Back to Eden was another life changing book for me. I used to read it at my aunt and uncle's house while everyone else was playing Pinochle. My ideas about health, wellness, and living in harmony with the earth were deeply informed by this book. I just got my own copy and look forward to reading it once again! Because it is nearly 800 pages long, I will likely skip right to the sections that interest me most, possibly starting with the chapter all about oatmeal.

At Club Fruition, the Fruition Coalition's learning network for feminist leaders, we have many events planned over the next few months: 

Friday, January 26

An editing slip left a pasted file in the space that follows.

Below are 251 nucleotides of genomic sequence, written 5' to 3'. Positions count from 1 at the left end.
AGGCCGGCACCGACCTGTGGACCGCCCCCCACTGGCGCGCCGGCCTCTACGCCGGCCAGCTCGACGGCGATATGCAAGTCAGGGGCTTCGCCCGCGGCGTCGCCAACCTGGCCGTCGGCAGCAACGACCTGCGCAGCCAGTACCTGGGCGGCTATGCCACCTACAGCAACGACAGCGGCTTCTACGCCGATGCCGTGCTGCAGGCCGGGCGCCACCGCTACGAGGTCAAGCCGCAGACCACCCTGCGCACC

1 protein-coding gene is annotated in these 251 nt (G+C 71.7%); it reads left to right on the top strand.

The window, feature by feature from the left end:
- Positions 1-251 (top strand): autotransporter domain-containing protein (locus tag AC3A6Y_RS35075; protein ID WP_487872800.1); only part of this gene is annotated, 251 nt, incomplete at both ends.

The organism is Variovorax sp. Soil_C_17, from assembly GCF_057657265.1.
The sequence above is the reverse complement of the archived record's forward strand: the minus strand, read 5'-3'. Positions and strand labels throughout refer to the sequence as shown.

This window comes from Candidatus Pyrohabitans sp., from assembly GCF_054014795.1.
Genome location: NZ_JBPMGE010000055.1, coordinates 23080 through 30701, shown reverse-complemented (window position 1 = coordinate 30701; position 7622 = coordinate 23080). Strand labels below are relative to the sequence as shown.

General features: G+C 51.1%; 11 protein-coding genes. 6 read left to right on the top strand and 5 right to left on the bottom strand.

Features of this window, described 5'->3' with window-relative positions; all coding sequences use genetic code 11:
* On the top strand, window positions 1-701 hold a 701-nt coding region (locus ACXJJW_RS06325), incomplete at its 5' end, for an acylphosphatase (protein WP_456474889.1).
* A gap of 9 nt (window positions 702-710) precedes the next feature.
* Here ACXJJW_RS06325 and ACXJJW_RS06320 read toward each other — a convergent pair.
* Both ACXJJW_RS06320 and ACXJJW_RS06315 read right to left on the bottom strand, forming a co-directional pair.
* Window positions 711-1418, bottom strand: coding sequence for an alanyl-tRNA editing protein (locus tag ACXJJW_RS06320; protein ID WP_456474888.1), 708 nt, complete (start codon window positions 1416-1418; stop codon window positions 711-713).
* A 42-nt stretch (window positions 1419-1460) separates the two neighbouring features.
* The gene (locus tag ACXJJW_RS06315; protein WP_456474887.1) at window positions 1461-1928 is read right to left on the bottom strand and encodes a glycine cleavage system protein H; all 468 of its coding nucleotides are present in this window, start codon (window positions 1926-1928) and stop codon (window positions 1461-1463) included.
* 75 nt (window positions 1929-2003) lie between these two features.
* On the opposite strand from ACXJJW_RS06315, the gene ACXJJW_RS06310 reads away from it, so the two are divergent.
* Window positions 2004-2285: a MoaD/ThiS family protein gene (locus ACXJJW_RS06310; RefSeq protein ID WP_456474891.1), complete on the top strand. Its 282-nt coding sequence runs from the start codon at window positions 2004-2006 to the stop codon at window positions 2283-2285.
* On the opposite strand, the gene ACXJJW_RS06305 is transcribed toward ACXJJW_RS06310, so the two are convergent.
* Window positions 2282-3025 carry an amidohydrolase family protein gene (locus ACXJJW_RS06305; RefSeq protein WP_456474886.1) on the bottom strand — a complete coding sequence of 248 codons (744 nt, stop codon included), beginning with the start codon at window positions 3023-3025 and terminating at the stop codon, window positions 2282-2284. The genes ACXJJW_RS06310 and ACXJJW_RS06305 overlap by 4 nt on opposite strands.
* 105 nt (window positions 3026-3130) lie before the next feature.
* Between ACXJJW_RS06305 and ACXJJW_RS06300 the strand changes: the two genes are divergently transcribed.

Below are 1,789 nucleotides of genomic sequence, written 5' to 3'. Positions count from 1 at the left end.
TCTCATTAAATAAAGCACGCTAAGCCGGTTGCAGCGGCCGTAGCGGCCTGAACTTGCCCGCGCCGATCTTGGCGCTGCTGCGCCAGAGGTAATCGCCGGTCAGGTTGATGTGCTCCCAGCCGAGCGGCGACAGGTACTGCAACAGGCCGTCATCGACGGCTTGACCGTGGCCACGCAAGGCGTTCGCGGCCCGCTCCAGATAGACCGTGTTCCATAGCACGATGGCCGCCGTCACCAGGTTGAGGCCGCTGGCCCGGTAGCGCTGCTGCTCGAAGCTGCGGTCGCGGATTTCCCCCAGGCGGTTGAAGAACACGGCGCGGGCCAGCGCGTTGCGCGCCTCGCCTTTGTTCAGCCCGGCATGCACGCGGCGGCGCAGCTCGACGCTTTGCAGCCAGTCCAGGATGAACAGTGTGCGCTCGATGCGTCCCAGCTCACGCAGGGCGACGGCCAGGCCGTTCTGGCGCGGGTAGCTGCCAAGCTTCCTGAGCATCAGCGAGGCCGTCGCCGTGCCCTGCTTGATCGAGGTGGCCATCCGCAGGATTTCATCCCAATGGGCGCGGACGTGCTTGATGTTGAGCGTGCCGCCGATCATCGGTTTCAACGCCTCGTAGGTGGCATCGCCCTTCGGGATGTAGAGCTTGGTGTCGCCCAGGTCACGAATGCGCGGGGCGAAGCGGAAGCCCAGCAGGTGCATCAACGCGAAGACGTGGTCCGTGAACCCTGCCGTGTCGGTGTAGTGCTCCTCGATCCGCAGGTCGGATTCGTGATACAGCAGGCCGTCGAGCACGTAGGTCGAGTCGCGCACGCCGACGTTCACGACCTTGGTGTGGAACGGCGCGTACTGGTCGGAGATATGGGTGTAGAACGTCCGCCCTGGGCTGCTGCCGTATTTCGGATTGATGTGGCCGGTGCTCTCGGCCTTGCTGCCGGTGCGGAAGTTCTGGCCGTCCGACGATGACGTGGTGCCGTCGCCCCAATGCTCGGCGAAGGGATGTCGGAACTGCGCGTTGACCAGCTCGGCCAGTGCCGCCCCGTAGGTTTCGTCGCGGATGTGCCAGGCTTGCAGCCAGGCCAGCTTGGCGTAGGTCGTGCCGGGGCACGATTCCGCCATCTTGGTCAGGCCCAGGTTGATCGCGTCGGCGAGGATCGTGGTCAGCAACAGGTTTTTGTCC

3 p.m. Class – Self-Determination

3:30 p.m. Workshop – Loosening :The Art of Letting Go x Honoring the Past


Friday, February 2

2:30 p.m. New Member Orientation

3:30 p.m. Monthly Circle

4:30 p.m. Happy Hour


Thursday, February 22

1 p.m. Class – Dialogue 


Friday, February 23

9 a.m. Workshop – Network Mapping

10:30 a.m. Co-Create Play Space


Friday, March 1

9 a.m. Monthly Circle

10 a.m. Connect x Collaborate


Wednesday, March 13

9:30 a.m. Class – Peaceful Coexistence

10 a.m. New Member Orientation


Friday, March 29

9 a.m. Reimagine! Solutions to Family Homelessness

10 a.m. Show, Tell, and Ask


Monday, April 1

1 p.m. Monthly Circle

2 p.m. Happy Hour


Thursday, April 18th    

1 p.m. New Member Orientation

Be Our Guest!

You can join Club Fruition for two months at no cost. Get to know us so you can decide if membership is right for you.

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It's Never Too Late to Start Something New